I don't think the majors are thinking in those terms yet, but their history has been a lot like the way the Americans treated the Native Americans, where they made one treaty, kept it until they found it inconvenient, forced a new treaty which suited them on the Native Americans (who lacked the might to oppose this), kept that treaty until it was incovenient (or the Native Americans tried by force of arms to regain some of their lost rights, only to be defeated), then forced a newer treaty on the Native Americans which took even more away from those Natives, and so on. Bill James has made this analogy to the major leagues and their treatment of the minor leagues, and I find it an apt one.

The advantages of NPB may be enough to avoid this slow erosion into merger or feeder status, but only if the NPB powers-that-be are smart enough to realize the danger they face and react appropriately to it. They will have to make the players much more partners in the Japanese game rather than the rather well paid servants they currently are treated as. The idea would be the Japanese players are partners in seeing that independent Japanese baseball survives. I think such an approach would stave off the incursion of the majors, and even if it does not, peace with the majors would come at far more favorable terms. From where I sit, I doubt the powers-that-be will act that way in time. Once it is too late, it will be useless to close the barn door once the horse has bolted, so to speak.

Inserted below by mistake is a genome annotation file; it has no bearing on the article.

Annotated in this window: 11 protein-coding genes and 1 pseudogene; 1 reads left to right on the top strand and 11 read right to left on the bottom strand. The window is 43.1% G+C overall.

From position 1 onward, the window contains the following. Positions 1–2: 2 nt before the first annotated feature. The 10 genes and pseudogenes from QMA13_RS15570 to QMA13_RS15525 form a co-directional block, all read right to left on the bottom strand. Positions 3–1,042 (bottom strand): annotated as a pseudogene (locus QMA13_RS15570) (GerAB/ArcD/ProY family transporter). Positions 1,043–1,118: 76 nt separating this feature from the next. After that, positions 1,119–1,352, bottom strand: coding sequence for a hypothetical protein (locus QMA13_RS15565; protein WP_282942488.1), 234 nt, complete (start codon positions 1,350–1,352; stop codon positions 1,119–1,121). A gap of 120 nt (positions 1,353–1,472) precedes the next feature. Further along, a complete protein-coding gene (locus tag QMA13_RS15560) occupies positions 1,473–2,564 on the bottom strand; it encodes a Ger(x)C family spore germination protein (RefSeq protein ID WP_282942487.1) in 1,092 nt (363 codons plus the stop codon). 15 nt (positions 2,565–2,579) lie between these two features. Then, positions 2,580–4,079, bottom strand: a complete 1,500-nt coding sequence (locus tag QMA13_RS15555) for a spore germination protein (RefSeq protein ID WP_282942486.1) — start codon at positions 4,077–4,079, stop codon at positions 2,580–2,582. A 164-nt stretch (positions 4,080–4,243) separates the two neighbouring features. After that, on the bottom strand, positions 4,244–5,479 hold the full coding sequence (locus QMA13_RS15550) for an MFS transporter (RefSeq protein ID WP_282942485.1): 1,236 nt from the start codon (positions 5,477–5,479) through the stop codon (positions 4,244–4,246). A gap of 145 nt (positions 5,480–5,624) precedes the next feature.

Jim Albright
Re: NPB as MLB Feeder
[ Author: Guest: robert whiting | Posted: Oct 14, 2002 6:57 AM ]

To quote my friend, baseball writer Masyuki Tamaki, "The only way to save Japanese professional baseball is to destroy it. Let's start with the Giants."

Inre the 1st game, keep in mind that the date for that historic contest has been pushed back more than once since 1989 when "Wa" came out as reserachers find new historical records. It's an ongoing process with periodic new discoveries. We're probably not through yet, as officials at the Baseball Hall of Fame and Museum like to point out these days.